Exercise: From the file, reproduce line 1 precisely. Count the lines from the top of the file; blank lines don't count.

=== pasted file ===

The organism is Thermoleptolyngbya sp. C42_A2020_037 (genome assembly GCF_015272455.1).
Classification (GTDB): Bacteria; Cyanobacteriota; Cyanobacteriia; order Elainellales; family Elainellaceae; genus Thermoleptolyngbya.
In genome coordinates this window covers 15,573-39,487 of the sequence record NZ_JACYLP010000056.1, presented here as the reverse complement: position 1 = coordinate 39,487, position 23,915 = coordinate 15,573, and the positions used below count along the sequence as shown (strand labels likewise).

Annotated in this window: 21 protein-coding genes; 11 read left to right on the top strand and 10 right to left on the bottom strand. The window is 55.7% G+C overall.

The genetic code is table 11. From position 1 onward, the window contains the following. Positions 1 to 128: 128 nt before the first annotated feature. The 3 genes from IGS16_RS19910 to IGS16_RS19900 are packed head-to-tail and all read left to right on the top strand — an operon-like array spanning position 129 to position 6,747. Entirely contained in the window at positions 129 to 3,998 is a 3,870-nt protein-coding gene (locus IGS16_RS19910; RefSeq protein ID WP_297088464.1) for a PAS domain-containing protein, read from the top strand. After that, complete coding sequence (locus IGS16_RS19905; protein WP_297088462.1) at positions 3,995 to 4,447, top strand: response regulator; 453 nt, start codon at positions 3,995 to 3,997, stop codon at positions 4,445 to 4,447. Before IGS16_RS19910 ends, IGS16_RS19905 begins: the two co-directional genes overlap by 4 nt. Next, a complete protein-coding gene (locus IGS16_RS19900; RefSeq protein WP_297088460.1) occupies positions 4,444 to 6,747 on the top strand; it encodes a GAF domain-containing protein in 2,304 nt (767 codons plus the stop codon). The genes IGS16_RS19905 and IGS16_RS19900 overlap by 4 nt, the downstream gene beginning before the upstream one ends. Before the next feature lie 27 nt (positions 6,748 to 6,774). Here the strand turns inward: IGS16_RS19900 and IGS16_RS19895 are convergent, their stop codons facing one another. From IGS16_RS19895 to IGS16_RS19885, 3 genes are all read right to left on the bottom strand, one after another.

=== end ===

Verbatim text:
The organism is Thermoleptolyngbya sp. C42_A2020_037 (genome assembly GCF_015272455.1).